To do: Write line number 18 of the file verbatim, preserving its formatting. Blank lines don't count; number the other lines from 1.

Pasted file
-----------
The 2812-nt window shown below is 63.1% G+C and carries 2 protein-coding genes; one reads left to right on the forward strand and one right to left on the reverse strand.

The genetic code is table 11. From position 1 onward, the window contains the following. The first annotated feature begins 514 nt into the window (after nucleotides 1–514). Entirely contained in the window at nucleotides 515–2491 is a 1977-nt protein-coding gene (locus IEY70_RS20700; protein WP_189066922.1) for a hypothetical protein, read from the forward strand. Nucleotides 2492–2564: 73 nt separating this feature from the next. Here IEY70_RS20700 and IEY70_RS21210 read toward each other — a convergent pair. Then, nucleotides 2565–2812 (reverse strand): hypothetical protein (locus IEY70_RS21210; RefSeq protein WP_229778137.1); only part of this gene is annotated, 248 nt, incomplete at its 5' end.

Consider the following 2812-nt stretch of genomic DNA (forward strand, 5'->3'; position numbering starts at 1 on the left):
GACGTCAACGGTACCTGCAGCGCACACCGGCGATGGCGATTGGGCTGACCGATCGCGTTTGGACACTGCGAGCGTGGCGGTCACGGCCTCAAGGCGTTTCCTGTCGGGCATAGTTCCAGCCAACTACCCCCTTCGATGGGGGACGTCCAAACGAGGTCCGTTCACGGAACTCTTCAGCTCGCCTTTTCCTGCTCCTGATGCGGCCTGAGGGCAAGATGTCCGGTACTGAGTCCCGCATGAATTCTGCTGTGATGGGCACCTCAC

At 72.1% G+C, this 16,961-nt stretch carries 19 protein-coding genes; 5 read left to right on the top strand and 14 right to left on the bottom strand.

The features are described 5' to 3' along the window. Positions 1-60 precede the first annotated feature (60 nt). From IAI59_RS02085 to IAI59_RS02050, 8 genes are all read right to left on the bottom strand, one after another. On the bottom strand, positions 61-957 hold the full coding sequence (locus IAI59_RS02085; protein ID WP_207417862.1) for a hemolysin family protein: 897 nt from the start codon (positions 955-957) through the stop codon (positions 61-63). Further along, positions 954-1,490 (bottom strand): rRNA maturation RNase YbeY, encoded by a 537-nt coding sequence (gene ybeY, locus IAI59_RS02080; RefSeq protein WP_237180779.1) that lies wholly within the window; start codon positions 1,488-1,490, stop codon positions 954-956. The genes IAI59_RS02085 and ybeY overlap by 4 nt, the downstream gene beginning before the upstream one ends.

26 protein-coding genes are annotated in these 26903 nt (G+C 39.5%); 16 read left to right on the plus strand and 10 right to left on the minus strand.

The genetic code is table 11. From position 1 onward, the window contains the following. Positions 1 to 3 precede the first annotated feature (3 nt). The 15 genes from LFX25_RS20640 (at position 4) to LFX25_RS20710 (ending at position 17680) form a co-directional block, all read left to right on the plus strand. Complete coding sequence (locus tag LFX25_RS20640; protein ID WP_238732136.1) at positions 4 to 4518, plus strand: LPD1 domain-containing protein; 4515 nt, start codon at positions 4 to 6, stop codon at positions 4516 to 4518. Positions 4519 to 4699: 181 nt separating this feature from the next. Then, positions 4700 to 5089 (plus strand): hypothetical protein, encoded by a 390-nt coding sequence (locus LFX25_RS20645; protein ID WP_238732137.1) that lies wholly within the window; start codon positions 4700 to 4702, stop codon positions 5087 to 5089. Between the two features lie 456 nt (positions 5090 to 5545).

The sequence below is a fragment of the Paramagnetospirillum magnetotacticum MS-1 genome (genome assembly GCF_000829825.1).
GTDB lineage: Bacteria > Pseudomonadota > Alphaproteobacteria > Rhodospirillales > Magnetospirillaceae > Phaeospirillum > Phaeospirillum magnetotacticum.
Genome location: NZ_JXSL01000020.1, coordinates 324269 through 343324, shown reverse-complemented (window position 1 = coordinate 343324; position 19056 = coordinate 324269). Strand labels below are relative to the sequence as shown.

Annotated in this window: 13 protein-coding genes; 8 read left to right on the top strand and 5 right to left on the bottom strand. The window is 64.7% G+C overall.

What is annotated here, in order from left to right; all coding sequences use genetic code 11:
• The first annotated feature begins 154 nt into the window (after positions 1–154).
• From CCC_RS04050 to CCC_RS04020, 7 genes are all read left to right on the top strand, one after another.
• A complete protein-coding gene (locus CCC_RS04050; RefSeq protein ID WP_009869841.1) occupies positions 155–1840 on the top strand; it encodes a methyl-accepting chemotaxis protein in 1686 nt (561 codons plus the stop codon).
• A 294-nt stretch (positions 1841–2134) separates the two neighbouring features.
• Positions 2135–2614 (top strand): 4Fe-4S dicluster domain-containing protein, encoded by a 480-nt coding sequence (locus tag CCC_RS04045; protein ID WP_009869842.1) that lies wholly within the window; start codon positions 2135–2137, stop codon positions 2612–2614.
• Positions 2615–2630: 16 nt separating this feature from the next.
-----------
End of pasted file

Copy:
• Positions 2135–2614 (top strand): 4Fe-4S dicluster domain-containing protein, encoded by a 480-nt coding sequence (locus tag CCC_RS04045; protein ID WP_009869842.1) that lies wholly within the window; start codon positions 2135–2137, stop codon positions 2612–2614.